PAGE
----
Torn Away Review

Developer: perelesoq

Platforms: PC (Reviewed), Xbox One, Xbox Series X/S

Genre: Adventure

Publisher: perelesoq, Hawthorn Games, OverGamez 


Torn Away is an interactive story. This game was developed by Perelesoq and published by Perelesoq, Hawthorn Games, and OverGamez. A similar game to Torn Away would be OU. Torn Away features a unique blend of adventure games, side-scrollers, and cinematic first-person levels, which is not found in many other games. This review was done for the PC but is also available for other gaming platforms.

Torn Away is a single-player game that is focused on war, and the story is told through the eyes of a young girl. The young girl’s name is Asya, and she is ten years old. The game captures realism through brutality and the good side of humanity through the eyes of the young girl. The story revolves around her struggles through the war and how she literally gets “torn away” from home. The game does a lovely job of capturing such a traumatic story with great narrative aspects. I would say this game may not be intended for everyone, but it truly is a game that flawlessly tells a heartbreaking story with greatness.


Now, the controls for Torn Away are fairly simple. When starting the game, Asya is in her room, and you play through a little tutorial that shows you the different controls you will need to know. As the game has many different elements to it, other controls are shown in the future when getting to a certain point. For instance, when wrapping up a cut with a bandage, a mouse turn symbol appears to indicate to the player to carry out this action. The controls have no delays and play extremely smoothly.


The art style for Torn Away is, in a way, the perfect style to describe this story. It seems like a mix of hand-painted elements to create line sketches and cartoonish characters while still simulating realistic aspects. The visuals are beyond stunning and gorgeous. There are various elements that take on the cartoonish look, which, in a way, portrays the way the child views the world, and the muted colour tone of the game portrays the horror of the war. It blends this idea of playful youth trapped within a disaster. The colour sets the tone for this depressing atmosphere, which further adds to the story. What I really liked is Asya’s way of disassociating from the real world is to imagine fun things that turn into a completely different colour tone. It becomes filled with vibrant colours that completely differ from the world Asya truly lives in. The visuals show the player just how bad the world Asya lives in is and create a strong message. Alongside the visuals are the wonderful soundtrack and the great voiceovers. Now, this is a Russian game, so the voice-overs are in Russian, but it makes the game even more authentic. English dialogue follows alongside the voice-overs, and in a way, it gets the player to be more interested in the story. Even though I am not able to understand the voice-overs, I find them to be well-suited for the characters, which is a really good detail to the game. The soundtrack is also not empowering, which I really like; it’s very subtle, with slight music, if anything, played from scene to scene, which does not disrupt the story itself. I like that the sound effects in the game make the atmosphere much more realistic and captivating. All in all, the visuals and audio of this game are spectacular.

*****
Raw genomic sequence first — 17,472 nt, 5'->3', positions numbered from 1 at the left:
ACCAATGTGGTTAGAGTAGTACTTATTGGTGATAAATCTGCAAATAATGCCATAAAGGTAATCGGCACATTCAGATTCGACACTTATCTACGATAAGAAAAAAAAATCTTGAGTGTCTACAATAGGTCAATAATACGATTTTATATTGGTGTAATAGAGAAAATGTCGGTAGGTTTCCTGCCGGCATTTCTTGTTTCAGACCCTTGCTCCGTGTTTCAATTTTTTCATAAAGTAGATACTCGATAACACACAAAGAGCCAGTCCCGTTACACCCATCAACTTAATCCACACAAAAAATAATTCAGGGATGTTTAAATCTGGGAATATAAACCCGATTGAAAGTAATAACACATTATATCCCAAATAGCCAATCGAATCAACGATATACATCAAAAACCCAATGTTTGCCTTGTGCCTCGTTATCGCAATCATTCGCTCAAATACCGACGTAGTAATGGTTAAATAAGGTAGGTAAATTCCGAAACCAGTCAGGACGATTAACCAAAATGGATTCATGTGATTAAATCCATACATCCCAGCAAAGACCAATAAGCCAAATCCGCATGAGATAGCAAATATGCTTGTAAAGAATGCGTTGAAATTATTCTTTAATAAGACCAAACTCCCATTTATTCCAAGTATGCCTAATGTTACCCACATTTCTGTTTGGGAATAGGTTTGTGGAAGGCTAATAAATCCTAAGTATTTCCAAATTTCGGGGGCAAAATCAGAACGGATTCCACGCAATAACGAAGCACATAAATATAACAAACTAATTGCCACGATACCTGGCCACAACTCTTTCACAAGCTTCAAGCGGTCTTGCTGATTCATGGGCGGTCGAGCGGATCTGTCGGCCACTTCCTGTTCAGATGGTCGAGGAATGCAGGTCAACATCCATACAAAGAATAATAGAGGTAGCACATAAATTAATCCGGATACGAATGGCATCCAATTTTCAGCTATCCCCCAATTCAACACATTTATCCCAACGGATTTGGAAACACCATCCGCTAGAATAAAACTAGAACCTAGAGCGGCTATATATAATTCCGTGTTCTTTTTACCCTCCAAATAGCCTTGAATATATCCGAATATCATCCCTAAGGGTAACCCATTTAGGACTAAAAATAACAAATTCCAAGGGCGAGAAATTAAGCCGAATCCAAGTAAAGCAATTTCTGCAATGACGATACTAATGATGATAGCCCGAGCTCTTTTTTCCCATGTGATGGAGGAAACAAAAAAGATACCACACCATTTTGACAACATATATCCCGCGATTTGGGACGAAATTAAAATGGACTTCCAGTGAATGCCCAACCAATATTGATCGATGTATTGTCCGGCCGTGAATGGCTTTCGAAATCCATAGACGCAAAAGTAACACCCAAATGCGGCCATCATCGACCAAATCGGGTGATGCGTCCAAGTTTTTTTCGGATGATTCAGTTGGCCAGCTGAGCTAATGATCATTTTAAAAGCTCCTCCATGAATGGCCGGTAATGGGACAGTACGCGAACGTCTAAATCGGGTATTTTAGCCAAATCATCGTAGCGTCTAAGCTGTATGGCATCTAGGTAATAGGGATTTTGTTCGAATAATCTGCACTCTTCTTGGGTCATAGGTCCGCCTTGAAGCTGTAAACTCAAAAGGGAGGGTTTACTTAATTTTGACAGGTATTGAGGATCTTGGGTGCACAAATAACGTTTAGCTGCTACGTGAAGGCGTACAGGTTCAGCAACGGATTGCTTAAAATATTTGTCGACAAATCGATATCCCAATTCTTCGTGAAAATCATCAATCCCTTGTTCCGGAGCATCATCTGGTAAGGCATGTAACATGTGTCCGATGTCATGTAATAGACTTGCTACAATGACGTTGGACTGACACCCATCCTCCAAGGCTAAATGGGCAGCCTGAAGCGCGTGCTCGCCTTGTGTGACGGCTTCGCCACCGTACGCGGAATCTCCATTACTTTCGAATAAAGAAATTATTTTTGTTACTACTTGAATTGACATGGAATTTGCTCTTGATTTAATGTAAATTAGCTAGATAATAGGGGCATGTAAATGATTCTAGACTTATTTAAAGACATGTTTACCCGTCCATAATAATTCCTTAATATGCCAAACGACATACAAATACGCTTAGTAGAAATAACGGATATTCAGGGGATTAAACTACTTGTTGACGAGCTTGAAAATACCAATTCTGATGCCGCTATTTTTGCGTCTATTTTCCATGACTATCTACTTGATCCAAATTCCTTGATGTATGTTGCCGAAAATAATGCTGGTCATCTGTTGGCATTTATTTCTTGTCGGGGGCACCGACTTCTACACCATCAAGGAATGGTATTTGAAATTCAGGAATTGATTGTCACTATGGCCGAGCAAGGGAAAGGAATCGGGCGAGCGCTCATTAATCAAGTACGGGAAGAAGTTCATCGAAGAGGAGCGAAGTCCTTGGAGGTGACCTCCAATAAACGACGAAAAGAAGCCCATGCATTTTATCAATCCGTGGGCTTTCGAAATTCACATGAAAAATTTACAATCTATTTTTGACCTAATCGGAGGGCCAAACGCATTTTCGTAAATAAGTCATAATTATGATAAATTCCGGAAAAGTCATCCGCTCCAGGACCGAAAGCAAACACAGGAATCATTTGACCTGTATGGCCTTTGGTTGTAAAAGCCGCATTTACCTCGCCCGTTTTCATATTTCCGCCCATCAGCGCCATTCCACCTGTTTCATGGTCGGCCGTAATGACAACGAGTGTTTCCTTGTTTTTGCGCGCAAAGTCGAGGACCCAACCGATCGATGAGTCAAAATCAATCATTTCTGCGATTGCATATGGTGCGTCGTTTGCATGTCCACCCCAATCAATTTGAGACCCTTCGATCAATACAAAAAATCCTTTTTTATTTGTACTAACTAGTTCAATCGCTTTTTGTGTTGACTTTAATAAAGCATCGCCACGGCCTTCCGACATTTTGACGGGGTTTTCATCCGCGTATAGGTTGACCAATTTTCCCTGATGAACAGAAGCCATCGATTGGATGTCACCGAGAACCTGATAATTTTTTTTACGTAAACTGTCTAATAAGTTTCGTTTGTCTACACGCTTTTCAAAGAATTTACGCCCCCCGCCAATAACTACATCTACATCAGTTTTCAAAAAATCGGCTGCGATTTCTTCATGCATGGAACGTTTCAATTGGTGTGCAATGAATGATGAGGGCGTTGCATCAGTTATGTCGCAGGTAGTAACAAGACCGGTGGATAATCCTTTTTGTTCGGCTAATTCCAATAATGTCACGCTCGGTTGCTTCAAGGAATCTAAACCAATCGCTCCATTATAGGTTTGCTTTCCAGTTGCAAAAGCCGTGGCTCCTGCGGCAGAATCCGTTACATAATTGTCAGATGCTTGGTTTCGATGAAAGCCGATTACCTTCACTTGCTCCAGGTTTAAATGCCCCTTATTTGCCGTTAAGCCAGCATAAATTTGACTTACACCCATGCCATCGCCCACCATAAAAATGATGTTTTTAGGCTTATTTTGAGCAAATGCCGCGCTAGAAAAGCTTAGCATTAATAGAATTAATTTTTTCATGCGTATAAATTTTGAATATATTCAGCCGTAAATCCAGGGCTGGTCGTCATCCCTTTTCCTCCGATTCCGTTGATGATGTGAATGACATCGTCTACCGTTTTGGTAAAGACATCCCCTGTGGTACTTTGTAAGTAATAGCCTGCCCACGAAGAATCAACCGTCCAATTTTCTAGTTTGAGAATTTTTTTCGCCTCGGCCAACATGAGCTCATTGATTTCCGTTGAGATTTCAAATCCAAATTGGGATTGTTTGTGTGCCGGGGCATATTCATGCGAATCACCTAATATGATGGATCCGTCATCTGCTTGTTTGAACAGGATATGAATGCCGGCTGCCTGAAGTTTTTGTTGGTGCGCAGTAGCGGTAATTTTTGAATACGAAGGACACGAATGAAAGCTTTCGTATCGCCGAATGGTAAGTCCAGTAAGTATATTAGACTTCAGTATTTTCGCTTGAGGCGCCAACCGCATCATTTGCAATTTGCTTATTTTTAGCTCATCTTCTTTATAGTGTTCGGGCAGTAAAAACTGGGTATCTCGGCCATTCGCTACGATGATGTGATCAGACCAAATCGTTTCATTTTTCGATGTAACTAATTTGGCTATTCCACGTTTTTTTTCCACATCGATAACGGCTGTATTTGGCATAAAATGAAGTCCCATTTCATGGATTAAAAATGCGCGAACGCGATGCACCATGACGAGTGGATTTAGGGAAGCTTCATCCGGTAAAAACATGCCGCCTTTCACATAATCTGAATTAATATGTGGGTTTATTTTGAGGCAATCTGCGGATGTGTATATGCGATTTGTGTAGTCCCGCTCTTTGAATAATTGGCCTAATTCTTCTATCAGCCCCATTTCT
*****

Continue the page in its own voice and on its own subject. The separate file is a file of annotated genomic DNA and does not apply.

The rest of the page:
I really liked this game as the story captivated me as a player. It showed both the beauty and distraughtness of how a youthful point of view lives through war. As the narrative is so heavy, the visuals, sound effects, and various mechanics really carry the game to its glory. Being able to encounter other side characters and getting to know their stories was one of my favourite parts as it showed the different points of view. The best part about this game is how effortlessly the gameplay style can switch from scene to scene. For instance, you can be playing with a first-person view that can go from a point-and-click style puzzle to a 2D side scroller. It shows the various elements taken from other games to create this seamless blend of play styles. This adds to the main premise of the game, which is being able to show different perspectives and allows the players to delve into other styles they may not have played before. The narrative of this game was stunning, except I found the ending to be a bit unfulfilling, especially when the rest of the game had you so captivated; it seemed like the ending was just thrown there. It was a lovely game to play, and it took roughly 5 hours to complete.


If you’re looking for a game that has a compelling and beautifully told narrative, one that creates an experience filled with unique gameplay styles and remarkable visuals, then you need to check out Torn Away.

Overall: 9/10

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